One example of positive change through dialogue and awareness would be the removal of unconscious bias during the interview process, which in turn can also boost diversity among staff.
We have a great programme called ‘Circles’ where people from different areas of the business come together in small groups to act as mentors, sharing ideas and experiences in the process.
In a large company, this is a brilliant way to get new and veteran staff together, outside of their usual social circles.
It can also help colleagues to grow as individuals, so they feel part of the business, have their voices heard and discover new opportunities for development.
Clear policies ensure people can easily engage with HR to request any adaptations they may need.
This process should run through every stage of an employee’s career with your organisation, starting with the job interview.
All visitors to the company – whether it’s for a job interview, meeting or event – should be offered adaptations as standard practice.
Get involved with the national conversation
There are many excellent and well-established public campaigns around specific issues. By creating a national conversation, these events and campaigns can help to translate awareness into action.
You may choose to engage with these, or you may want to plan your own. For example, many companies now have their own ‘mental health awareness week’.
Activities might include fundraising, wellbeing sessions, advice on employee assistance programmes employees may not be aware of, or an offer of employee counselling.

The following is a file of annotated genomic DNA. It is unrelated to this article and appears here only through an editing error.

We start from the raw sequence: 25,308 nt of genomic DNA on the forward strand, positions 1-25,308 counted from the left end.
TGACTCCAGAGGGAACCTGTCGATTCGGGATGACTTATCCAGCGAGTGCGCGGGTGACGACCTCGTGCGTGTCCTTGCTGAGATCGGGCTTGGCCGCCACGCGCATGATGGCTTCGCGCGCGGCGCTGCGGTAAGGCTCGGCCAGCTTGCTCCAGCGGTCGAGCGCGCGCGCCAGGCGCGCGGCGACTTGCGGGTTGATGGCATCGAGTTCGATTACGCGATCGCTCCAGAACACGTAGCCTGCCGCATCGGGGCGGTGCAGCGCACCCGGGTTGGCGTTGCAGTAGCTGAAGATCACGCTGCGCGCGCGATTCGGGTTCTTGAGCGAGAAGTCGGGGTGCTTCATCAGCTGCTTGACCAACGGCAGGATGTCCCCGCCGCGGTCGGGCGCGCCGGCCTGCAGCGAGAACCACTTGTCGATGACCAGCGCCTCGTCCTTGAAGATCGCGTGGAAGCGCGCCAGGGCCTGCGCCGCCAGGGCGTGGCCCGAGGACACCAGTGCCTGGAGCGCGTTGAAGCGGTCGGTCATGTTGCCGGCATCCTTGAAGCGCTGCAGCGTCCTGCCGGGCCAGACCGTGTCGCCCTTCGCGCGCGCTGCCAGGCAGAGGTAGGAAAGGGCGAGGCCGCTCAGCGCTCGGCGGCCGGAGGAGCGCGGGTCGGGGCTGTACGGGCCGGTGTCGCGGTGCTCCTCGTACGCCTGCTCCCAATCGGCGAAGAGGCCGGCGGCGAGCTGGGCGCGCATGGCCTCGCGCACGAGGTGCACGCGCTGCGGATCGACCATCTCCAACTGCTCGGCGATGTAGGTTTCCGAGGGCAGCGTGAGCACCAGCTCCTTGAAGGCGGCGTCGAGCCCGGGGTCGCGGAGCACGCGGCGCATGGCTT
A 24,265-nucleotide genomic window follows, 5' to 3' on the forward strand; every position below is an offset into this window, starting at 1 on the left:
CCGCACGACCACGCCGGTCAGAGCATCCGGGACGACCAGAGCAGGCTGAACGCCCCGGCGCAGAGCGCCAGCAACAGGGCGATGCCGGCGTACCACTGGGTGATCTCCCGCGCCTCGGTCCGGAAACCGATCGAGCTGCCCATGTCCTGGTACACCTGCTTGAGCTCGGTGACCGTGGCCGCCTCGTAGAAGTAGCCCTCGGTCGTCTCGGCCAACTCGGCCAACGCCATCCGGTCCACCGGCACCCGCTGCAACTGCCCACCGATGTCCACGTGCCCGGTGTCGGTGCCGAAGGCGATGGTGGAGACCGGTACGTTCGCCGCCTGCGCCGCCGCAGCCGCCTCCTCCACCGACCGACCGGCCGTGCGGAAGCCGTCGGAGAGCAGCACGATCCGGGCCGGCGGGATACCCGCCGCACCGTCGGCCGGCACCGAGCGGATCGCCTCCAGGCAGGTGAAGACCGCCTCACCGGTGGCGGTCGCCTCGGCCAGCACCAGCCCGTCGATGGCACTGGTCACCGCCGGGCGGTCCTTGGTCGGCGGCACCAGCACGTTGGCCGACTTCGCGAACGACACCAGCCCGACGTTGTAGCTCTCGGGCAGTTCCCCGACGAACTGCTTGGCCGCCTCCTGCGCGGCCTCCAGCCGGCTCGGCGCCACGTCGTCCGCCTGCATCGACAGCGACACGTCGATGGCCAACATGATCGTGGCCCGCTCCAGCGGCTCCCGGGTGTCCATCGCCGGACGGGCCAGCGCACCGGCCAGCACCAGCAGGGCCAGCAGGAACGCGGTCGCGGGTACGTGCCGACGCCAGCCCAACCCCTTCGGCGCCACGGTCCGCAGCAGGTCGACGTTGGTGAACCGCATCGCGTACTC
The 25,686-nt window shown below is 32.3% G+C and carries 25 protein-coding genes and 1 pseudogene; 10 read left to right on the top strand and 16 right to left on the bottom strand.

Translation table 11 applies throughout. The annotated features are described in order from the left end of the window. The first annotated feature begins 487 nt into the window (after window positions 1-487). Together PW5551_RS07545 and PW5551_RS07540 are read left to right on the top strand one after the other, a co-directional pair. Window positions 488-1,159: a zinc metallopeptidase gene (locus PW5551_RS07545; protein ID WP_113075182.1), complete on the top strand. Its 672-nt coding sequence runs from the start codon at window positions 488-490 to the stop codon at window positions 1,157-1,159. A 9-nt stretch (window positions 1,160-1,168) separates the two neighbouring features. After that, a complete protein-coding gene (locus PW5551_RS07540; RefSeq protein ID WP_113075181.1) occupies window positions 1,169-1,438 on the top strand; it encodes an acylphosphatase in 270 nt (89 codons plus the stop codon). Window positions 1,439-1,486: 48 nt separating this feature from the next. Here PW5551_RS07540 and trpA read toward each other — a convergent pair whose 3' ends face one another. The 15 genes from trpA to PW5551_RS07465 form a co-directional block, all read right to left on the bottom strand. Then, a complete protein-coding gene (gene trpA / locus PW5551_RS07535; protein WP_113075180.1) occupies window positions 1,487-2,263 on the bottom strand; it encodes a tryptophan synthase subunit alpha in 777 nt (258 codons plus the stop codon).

Sign-up sessions for blood, stem cell and organ donation are also excellent schemes to run within your company. This is especially important in areas of the country with large BAME populations, as there aren’t enough blood and stem cell donors to meet current demands in the UK.
Your message when engaging with national campaigns should be that anybody can be impacted by these challenges at some point in their life, and that your company will support its employees through those challenges.
Reach out for help
There are a number of excellent charities providing relevant support. For example Scope’s End the Awkward campaign covers multiple disabilities, while MIND’s Time to Change campaign focuses on mental health.
These charities exist to raise awareness and provide resources for different conditions, so there’s plenty of support and guidance available to make your employee’s day-to-day lives easier. Reducing the emotional labour of asking for extra help is an excellent first step, so I would recommend reaching out to relevant charities for help.
This can be particularly useful if staff are reluctant to disclose their disability – for example, if they think it will hinder their career progression. Providing an option of support up front will make a considerable difference to their day-to-day lives.
Want to learn more about this topic? Read Diversity at work: the business case for an inclusive culture
About Suzie Miller
Suzie Miller is a Solutions Architect for Amazon UK and chair of the company’s People with Disabilities employee affinity group.